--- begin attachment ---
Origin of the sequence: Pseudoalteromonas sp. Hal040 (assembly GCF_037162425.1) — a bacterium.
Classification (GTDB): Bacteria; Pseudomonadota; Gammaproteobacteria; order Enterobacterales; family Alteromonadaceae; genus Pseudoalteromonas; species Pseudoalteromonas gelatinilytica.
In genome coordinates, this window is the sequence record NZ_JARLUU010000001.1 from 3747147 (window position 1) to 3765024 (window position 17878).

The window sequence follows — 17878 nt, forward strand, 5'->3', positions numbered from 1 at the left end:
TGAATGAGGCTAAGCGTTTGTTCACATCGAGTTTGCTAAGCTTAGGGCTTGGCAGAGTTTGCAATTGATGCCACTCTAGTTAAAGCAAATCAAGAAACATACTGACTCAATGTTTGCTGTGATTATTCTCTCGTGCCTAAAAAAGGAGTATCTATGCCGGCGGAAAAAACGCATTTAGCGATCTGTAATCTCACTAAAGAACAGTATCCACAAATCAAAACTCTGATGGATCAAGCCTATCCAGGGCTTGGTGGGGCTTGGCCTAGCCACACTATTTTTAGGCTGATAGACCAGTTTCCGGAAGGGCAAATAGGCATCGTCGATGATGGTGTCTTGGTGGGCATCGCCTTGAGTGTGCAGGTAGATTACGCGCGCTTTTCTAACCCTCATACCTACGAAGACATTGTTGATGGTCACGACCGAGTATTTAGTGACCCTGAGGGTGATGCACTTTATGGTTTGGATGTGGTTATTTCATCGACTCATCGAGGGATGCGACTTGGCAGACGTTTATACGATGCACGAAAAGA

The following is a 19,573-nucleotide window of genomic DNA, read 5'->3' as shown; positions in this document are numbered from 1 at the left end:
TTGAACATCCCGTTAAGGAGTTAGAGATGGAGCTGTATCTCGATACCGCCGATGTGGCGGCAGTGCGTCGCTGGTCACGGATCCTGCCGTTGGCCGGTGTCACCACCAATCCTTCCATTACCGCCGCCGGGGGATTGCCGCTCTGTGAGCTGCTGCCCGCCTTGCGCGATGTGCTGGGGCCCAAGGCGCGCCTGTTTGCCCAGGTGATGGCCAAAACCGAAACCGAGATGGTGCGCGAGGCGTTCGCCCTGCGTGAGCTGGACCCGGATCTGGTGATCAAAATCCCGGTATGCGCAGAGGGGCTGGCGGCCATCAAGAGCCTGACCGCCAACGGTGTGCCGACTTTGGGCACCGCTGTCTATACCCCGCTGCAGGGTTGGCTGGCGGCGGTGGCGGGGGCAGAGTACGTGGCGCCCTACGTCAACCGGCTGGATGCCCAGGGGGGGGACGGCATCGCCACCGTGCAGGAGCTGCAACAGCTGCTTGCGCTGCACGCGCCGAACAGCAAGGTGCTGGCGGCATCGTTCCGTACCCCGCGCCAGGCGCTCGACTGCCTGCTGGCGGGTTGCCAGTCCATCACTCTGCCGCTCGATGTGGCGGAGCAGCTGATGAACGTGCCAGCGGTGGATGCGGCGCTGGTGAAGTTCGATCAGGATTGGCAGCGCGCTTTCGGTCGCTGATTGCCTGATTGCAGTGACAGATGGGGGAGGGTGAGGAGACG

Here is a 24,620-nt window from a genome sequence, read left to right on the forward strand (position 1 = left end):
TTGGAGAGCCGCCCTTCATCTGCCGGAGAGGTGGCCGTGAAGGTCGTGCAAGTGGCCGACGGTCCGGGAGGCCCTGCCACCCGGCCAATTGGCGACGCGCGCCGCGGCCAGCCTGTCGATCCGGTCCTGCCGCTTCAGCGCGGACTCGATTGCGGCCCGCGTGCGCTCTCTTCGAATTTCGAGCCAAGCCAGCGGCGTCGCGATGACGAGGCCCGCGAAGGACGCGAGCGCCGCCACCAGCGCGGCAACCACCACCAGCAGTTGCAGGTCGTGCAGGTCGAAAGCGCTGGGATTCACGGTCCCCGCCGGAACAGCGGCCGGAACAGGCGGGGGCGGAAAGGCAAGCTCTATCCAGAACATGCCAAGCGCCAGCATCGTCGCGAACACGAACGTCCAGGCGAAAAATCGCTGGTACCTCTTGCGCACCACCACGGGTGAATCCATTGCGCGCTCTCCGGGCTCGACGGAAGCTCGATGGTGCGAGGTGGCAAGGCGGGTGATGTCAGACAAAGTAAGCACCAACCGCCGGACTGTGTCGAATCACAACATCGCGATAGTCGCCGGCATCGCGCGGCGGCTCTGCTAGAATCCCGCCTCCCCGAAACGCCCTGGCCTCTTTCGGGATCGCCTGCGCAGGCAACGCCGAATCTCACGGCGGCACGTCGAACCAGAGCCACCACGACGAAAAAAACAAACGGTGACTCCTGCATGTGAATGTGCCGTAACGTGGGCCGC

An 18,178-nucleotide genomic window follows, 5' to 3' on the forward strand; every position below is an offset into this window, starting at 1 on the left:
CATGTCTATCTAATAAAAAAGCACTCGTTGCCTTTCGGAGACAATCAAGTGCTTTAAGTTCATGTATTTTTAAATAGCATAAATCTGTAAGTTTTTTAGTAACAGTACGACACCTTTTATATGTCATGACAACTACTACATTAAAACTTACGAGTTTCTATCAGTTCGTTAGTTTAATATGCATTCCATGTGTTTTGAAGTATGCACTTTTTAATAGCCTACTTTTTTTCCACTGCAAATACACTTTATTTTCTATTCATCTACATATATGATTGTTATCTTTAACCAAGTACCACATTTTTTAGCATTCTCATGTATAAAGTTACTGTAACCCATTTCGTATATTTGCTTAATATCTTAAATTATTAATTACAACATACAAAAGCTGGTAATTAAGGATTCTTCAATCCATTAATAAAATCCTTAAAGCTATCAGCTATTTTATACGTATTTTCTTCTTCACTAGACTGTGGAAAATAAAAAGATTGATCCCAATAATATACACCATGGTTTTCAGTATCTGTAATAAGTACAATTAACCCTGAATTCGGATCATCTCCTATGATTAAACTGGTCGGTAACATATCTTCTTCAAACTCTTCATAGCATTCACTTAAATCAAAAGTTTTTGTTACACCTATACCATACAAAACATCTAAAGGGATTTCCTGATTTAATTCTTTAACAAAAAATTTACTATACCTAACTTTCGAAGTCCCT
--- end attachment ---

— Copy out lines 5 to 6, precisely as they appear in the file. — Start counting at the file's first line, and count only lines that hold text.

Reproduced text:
TGAATGAGGCTAAGCGTTTGTTCACATCGAGTTTGCTAAGCTTAGGGCTTGGCAGAGTTTGCAATTGATGCCACTCTAGTTAAAGCAAATCAAGAAACATACTGACTCAATGTTTGCTGTGATTATTCTCTCGTGCCTAAAAAAGGAGTATCTATGCCGGCGGAAAAAACGCATTTAGCGATCTGTAATCTCACTAAAGAACAGTATCCACAAATCAAAACTCTGATGGATCAAGCCTATCCAGGGCTTGGTGGGGCTTGGCCTAGCCACACTATTTTTAGGCTGATAGACCAGTTTCCGGAAGGGCAAATAGGCATCGTCGATGATGGTGTCTTGGTGGGCATCGCCTTGAGTGTGCAGGTAGATTACGCGCGCTTTTCTAACCCTCATACCTACGAAGACATTGTTGATGGTCACGACCGAGTATTTAGTGACCCTGAGGGTGATGCACTTTATGGTTTGGATGTGGTTATTTCATCGACTCATCGAGGGATGCGACTTGGCAGACGTTTATACGATGCACGAAAAGA

The following is a 19,573-nucleotide window of genomic DNA, read 5'->3' as shown; positions in this document are numbered from 1 at the left end: